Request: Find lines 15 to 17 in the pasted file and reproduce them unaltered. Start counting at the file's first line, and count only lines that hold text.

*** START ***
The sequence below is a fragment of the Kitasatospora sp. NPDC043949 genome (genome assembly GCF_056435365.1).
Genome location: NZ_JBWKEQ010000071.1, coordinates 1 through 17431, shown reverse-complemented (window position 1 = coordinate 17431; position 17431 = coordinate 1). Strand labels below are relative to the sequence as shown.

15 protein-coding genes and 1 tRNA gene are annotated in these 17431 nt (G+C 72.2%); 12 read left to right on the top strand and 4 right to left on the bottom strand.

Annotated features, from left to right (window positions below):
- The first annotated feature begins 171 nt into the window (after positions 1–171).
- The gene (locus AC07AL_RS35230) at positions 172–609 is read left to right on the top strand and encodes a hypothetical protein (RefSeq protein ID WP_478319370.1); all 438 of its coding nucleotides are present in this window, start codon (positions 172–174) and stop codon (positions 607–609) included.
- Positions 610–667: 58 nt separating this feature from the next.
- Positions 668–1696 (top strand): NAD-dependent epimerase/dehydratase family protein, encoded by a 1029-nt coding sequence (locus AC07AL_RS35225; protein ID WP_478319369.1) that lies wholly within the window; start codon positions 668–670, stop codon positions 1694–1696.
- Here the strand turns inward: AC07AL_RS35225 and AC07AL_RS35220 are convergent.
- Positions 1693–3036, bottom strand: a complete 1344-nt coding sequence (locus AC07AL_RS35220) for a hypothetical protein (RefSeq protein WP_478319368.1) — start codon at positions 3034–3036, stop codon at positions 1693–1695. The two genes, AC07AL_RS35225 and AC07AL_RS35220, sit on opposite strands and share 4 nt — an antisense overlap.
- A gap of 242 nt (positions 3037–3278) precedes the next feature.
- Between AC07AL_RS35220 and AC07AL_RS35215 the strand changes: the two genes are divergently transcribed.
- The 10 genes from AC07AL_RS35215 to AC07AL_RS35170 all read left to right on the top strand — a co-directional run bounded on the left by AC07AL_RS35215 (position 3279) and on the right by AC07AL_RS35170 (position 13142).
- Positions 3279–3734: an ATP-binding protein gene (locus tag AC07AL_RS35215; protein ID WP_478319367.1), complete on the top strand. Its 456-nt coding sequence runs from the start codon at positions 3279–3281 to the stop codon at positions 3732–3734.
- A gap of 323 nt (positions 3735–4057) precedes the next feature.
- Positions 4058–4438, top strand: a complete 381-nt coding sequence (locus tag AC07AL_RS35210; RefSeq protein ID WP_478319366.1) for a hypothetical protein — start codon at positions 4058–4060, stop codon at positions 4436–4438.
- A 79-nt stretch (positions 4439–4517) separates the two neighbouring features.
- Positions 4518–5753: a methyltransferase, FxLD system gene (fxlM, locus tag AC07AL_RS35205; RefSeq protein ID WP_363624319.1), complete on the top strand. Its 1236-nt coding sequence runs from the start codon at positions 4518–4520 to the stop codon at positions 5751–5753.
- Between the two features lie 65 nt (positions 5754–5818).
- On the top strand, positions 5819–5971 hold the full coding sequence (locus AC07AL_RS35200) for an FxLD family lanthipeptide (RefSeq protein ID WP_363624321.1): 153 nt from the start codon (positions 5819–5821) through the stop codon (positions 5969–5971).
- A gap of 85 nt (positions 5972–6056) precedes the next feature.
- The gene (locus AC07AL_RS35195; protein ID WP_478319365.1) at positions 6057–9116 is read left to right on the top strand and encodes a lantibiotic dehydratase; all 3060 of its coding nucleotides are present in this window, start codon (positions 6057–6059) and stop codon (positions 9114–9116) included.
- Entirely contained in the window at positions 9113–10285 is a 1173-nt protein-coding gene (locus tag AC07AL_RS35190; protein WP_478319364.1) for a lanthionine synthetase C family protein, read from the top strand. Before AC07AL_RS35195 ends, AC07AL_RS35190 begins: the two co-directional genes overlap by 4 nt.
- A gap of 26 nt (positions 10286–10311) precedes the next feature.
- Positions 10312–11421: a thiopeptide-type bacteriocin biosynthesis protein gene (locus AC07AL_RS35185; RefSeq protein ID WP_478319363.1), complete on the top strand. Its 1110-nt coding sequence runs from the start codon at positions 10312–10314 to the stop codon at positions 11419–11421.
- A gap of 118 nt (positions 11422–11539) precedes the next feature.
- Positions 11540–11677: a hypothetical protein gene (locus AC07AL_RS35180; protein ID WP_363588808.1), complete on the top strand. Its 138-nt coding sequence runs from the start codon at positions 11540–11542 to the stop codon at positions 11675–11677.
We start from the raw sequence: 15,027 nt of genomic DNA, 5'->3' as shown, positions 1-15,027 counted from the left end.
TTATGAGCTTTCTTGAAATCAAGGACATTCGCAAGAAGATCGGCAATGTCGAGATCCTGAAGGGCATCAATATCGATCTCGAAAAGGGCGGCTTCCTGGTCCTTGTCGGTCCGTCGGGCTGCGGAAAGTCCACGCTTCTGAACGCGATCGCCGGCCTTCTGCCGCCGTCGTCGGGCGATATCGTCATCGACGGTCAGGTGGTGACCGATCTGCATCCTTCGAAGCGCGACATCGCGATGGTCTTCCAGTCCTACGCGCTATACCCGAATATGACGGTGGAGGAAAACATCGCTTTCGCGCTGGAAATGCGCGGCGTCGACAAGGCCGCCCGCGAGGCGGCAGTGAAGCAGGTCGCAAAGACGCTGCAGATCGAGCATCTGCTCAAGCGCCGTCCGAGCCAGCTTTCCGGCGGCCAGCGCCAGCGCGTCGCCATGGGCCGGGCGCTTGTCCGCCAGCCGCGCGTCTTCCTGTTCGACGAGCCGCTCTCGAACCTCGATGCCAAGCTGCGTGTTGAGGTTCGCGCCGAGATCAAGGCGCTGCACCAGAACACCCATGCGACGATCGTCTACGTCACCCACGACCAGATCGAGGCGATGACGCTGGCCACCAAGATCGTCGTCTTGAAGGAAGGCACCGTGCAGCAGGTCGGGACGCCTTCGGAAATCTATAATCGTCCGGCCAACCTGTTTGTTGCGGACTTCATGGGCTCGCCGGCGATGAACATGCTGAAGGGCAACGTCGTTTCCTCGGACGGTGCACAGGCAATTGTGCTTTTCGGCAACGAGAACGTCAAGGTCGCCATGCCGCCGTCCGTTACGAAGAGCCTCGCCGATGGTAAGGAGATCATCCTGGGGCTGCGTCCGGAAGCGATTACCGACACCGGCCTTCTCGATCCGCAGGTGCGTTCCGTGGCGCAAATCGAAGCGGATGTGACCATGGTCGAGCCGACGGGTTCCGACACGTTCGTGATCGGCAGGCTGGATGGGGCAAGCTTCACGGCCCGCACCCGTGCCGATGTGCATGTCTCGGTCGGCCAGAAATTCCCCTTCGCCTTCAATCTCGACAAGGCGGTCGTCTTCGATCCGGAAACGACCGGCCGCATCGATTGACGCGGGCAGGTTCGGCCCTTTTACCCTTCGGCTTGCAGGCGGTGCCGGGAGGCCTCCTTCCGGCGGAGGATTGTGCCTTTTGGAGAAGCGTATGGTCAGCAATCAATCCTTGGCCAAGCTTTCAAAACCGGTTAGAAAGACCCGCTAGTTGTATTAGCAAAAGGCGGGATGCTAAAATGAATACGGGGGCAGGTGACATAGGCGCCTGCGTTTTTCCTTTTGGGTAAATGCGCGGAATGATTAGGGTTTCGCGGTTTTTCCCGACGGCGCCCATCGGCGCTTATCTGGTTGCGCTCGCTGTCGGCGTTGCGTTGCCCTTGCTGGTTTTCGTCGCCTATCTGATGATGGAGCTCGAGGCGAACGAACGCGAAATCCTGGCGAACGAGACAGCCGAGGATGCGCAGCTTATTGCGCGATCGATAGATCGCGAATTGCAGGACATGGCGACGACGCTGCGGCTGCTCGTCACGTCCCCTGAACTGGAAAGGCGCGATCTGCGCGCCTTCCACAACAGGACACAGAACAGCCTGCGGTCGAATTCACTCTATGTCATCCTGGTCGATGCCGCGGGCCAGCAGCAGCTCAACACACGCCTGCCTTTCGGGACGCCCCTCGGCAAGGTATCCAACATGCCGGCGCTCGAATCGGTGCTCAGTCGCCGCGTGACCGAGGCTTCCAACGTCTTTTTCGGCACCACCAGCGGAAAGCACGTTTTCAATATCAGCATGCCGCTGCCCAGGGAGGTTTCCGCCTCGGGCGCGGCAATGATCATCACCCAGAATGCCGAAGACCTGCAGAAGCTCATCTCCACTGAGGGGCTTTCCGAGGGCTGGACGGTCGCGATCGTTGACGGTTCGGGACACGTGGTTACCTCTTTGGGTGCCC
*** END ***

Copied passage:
- A gap of 323 nt (positions 3735–4057) precedes the next feature.
- Positions 4058–4438, top strand: a complete 381-nt coding sequence (locus tag AC07AL_RS35210; RefSeq protein ID WP_478319366.1) for a hypothetical protein — start codon at positions 4058–4060, stop codon at positions 4436–4438.
- A 79-nt stretch (positions 4439–4517) separates the two neighbouring features.